Revolutionizing this process, as well as his fearless use of equipment and chemicals in these narrow underground tunnels was a dangerous venture that seemed to thrill the ballsy young photographer. After much trial and error, (his assistants impatiently quipped that they would die down there before they could successfully get photos) he was finally able to successfully capture images of the ossuary; becoming the first to photograph some of the oldest human remains in existence.
It’s interesting to note how it wasn’t just about the photos, but the experience he wanted to share in visiting such a remarkably significant place. He wrote in his memoirs “the fragment that your foot just bumped into, this debris without a name, is perhaps one of your grandfathers.” Because the picture exposure was as long as 18 minutes, he used mannequins dressed as catacomb workers to give people an idea of what it was like to visit these tunnels and a sense of their limited space.
Thanks to his efforts, the photos he took and then presented at the 1862 International Exhibition in London would be a hit; creating a boom in the popularity of the catacombs, which still exists today as one of the most popular Paris attractions (with a notoriously long queue!).
If you haven’t seen them yet, the catacombs are a unique way to see centuries of Paris history amongst the remains of those who once lived it. And if you are worried it might be too gruesome, this tourist’s review in 1810 sums it up. “I’ve seen death, it is right in front of my eyes, but my stomach is grumbling, and I’d much rather eat”.
This memorial plaque marks the spot where Jacques Guierre was shot. It reads “on August 25th, 1944 here fell Jacques Guierre, 20 years old and a student. FFI* who died for France.” In charge of keeping watch over the area of the nearby Luxembourg Gardens, Jacques was shot by a rooftop sniper at 13h40 as he was leaving a nearby café where he had just ate lunch.
In the book “Ici est Tombé” we meet Anne Marie Beau, who met Jacques through her best friend Odette, his sister. She describes how she never had a romantic relationship with him, but its very obvious she loved him. Anne Marie was 18 in the spring of 1944 and looking back at her letters to her parents from that time, they all revolved around Jacques and the time they spent together discussing literature, art, and going to the theater.
She remarks how she doesn’t believe they ever spoke of the German occupation or fear of bombing. Jacques lived with his uncle in a tiny apartment on the rue Lhomond in the 5th and he wasn’t elegant or interested in typical beauty. She says he often wore his Uncle or brother’s drabby hand me downs. He was an artist, and she fondly recalls him showing her his watercolors. They lost contact after Easter and she later discovered he was in love with another young lady so she didn’t reach out to him. She learned of his death from his sister Odette and she remembers crying a lot after. She finds it fitting that he loved the theater, and he died in front of one.
Have you ever heard of Charlotte Corday- the murderess affectionately named The Angel of Assassination?
During the Reign of Terror, (the time during the French revolution when things were getting a little bananas) the radical, left wing Jacobin journalist Jean Paul Marat was using his popular newspaper L’Ami du Peuple (Friend of the People) to attack and denounce influential conservative leaders- ultimately sending anyone whose name appeared in his highly influential paper to their death with the flick of his quil.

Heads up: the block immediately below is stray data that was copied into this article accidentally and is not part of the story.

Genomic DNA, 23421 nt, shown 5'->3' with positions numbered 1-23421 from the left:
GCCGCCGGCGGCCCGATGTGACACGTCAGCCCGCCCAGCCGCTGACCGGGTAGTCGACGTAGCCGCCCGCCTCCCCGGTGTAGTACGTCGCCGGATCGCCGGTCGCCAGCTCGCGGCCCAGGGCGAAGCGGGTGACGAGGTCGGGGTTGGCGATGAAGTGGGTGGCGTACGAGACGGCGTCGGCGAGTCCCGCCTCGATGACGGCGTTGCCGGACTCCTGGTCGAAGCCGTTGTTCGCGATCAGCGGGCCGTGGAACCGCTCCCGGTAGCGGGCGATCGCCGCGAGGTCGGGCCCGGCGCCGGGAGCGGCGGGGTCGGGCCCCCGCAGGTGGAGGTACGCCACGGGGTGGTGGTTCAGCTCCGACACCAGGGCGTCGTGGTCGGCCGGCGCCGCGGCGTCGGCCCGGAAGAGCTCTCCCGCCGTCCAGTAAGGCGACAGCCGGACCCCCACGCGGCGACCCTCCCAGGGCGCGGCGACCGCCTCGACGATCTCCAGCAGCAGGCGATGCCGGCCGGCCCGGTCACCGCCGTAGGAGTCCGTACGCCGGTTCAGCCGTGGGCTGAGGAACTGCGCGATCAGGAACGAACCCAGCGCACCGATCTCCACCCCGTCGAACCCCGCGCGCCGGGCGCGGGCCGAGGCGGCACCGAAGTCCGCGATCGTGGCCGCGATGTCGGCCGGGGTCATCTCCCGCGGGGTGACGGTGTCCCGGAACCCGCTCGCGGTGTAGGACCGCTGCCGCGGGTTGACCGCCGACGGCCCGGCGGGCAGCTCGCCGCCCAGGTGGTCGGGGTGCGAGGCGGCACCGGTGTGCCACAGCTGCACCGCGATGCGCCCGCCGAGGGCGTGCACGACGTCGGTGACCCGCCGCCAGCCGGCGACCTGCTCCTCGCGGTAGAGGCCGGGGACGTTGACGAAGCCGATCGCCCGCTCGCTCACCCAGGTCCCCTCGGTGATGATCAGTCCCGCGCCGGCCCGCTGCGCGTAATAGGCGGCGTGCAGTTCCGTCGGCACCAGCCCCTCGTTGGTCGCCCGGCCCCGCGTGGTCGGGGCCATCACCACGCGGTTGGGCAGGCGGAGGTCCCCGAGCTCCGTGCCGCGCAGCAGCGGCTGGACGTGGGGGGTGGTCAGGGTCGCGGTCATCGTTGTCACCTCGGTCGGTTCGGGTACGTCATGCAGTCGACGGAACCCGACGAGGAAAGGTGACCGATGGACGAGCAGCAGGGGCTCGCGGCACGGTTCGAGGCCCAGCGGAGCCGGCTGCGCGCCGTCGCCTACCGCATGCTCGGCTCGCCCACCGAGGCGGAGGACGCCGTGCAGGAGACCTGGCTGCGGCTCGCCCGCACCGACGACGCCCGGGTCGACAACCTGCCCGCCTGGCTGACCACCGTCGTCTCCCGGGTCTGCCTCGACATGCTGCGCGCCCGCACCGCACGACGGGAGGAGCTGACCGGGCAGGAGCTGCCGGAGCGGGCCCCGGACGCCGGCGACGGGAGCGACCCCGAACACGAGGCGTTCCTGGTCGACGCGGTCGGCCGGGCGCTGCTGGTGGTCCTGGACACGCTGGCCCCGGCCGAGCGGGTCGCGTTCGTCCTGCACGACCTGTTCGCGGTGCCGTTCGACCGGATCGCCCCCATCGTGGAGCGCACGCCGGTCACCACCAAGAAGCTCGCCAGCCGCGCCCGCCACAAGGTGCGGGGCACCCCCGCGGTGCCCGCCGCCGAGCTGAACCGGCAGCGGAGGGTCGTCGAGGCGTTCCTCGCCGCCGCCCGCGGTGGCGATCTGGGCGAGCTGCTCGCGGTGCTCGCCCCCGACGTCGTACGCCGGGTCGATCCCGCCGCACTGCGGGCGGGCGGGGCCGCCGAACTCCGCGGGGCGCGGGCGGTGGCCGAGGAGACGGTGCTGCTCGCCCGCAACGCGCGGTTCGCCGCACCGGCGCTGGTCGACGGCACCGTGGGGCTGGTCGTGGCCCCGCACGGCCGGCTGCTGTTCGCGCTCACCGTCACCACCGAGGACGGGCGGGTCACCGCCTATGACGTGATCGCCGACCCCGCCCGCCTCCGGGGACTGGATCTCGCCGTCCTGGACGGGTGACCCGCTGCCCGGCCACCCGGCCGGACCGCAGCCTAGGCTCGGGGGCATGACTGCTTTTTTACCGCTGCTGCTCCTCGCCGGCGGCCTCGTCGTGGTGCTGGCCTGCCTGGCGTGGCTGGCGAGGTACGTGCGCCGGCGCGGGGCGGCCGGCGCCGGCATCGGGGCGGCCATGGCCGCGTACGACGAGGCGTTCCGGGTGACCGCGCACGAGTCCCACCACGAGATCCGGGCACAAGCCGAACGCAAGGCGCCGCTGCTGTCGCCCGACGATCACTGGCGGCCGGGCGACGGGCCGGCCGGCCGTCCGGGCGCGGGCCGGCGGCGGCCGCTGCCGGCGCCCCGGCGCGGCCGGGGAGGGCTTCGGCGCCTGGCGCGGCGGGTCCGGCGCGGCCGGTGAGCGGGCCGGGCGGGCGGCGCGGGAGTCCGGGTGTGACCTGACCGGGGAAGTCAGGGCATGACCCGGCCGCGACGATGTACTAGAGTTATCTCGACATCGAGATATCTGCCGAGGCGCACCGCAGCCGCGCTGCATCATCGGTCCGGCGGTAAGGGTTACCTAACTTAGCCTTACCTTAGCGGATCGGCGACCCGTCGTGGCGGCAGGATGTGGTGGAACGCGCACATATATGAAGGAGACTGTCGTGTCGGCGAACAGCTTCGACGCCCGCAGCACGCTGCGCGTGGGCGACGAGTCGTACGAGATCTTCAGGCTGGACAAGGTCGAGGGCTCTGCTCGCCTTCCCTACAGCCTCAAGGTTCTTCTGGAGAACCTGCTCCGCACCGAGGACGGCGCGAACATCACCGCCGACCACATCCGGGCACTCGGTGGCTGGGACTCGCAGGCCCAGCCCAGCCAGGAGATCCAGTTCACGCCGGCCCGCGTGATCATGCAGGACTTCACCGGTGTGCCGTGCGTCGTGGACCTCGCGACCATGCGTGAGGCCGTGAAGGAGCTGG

Charlotte, a young woman of 26 influenced by Girondin ideas and wanting to prevent an all out civil war, decided to take matters into her own hands and end the massacre of so many caused by the words of Marat. As they say, snitches get stitches. Or in this case, shanked by a kitchen knife while in the bath. Acting alone, she made her way into Paris from the Normandy region, bought herself a dagger, (check out the link below to see where this was) and went to see Marat himself at his residence at 30 rue des Cordeliers (present day 18 rue de l’Ecole de Médecine)
on July 13, 1793. Claiming to have insider information on an attack being led by Girondists, she was refused a few times but like any persistent AF girl with a plan, she continued to ask for entry until she got in. Now Marat had some unknown knarly debilitating skin disease and was pretty much confined to his bathtub, which was where he was seated with a glass of White Zin when Charlotte plunged her 5 inch dagger into his carotid artery, killing him nearly instantly.
He was able to yell out before he died, thus attracting a crowd of neighbours and friends of Marat to seize Charlotte and take her straight to prison.
Charlotte was prepared to take one for the Girondin Team and even had a letter neatly prepared explaining why she did what she did. She went calmly to the guillotine on the 17th of July and before she was executed boldly proclaimed “I killed one man to save 100,000.” Badass. Her last request was to be painted.
Charlotte’s courageous action radically changed the perceptions of women’s roles at that time when they had no voice to really make a difference. No one could believe that she had acted alone and of her own free will. Insisting a strong male lover had convinced her delicate and impressionable female mind to commit the shocking crime, her body was even examined for evidence she was not a virgin.
To their surprise; she was.
Read the post below to find out Charlotte purchased her dagger.